(Phys.org)—A pair of researchers with the Physical Research Laboratory in India studying data sent back from NASA's Mars Atmosphere and Volatile Evolution (MAVEN) probe has found possible evidence of the development of rings around the planet. In their paper published in the journal Icarus, Jayesh Pabari and P. J. Bhalodi describe the data, what the probe has measured, and the likelihood that some of the dust that surrounds Mars may one day accumulate into a set of rings encircling the planet. Scientists have speculated for many years that one day (20 to 70 million years from now), Mars will have rings around its equator similar to those seen around Saturn today—this is because the material that makes up its two biggest moons is unstable and likely to result in the moons tearing apart as they are drawn closer to the planet by its gravity. But now, it appears that the process might already have begun. In this new effort, the researchers found evidence in data from MAVEN that suggests at least some of the dust encircling the planet came from one or both of its biggest moons, Phobos and Deimos. Data from MAVEN had already shown that there was a cloud of dust surrounding Mars, but it is still not clear how big the particles are. Space scientists believe that most of the dust that is thrown into the atmosphere when the planet and its moons are struck by asteroids is composed of particles so tiny that they are carried away by the solar wind. The new analysis by Pabari and Bhalodi, which compared dust and rock particles found in the Martian upper atmosphere with those predicted by models, showed that most of the dust in the cloud was interplanetary. But there was also a small component (approximately 0.6 percent) that appeared likely to have come from one of the two moons. The researchers are quick to point out that spotting moon particles in an outer atmospheric cloud is not evidence of proto-ring development, but suggest it is possible. They note it will not be possible to determine if such activity is truly occurring until a probe is sent to Mars that is capable of fully analyzing material in the dust cloud. More information: J.P. Pabari et al, Estimation of micrometeorites and satellite dust flux surrounding Mars in the light of MAVEN results, Icarus (2017). DOI: 10.1016/j.icarus.2017.01.023 Recently, MAVEN observed dust around Mars from ∼150 km to ∼1000 km and it is a puzzling question to the space scientists about the presence of dust at orbital altitudes and about its source. A continuous supply of dust from various sources could cause existence of dust around Mars and it is expected that the dust could mainly be from either the interplanetary source or the Phobos/Deimos. We have studied incident projectiles or micrometeorites at Mars using the existing model, in this article. Comparison of results with the MAVEN results gives a new value of the population index S, which is reported here. The index S has been referred in a power law model used to describe the number of impacting particles on Mars. In addition, the secondary ejecta from natural satellites of Mars can cause a dust ring or torus around Mars and remain present for its lifetime. The dust particles whose paths are altered by the solar wind over its lifetime, could present a second plausible source of dust around Mars. We have investigated escaping particles from natural satellites of Mars and compared with the interplanetary dust flux estimation. It has been found that flux rate at Mars is dominated (∼2 orders of magnitude higher) by interplanetary particles in comparison with the satellite originated dust. It is inferred that the dust at high altitudes of Mars could be interplanetary in nature and our expectation is in agreement with the MAVEN observation. As a corollary, the mass loss from Martian natural satellites is computed based on the surface erosion by incident projectiles.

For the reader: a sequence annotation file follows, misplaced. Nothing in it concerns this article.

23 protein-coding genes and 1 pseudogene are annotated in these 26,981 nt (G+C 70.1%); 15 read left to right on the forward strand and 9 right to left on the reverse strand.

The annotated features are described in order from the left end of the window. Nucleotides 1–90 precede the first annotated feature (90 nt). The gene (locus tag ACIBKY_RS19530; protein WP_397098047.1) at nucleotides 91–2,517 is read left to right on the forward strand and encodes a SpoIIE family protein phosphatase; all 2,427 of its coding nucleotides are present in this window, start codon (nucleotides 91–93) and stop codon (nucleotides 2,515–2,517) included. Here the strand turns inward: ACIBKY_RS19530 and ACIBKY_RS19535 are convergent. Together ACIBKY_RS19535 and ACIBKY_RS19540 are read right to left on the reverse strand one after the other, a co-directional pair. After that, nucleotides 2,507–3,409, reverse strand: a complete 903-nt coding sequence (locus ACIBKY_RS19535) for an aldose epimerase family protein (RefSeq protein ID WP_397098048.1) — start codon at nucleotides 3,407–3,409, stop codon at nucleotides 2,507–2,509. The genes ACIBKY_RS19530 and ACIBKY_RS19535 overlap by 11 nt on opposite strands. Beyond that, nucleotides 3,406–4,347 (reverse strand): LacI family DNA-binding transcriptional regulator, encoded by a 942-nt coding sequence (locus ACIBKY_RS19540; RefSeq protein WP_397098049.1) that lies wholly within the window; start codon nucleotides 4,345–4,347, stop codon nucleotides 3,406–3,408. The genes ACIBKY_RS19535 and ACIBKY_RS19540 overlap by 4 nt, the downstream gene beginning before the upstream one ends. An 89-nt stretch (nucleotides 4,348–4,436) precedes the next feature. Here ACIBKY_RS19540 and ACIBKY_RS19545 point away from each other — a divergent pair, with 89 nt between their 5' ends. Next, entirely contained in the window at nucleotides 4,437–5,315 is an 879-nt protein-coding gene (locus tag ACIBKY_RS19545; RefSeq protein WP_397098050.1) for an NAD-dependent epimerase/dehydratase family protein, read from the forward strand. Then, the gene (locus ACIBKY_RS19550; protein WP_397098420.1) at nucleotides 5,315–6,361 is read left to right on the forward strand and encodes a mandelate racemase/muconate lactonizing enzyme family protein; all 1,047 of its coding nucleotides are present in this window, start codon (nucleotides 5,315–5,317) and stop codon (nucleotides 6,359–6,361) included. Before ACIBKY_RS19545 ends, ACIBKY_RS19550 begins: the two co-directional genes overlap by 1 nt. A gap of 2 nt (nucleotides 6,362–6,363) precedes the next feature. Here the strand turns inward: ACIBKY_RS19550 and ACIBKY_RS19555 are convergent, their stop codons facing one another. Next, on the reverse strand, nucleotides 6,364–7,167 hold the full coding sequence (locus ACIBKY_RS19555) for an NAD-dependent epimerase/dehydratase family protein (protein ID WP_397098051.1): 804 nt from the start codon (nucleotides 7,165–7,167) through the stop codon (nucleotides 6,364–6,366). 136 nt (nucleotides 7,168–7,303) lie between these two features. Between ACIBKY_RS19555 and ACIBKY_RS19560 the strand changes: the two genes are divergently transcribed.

PLoS ONE | Year: 2014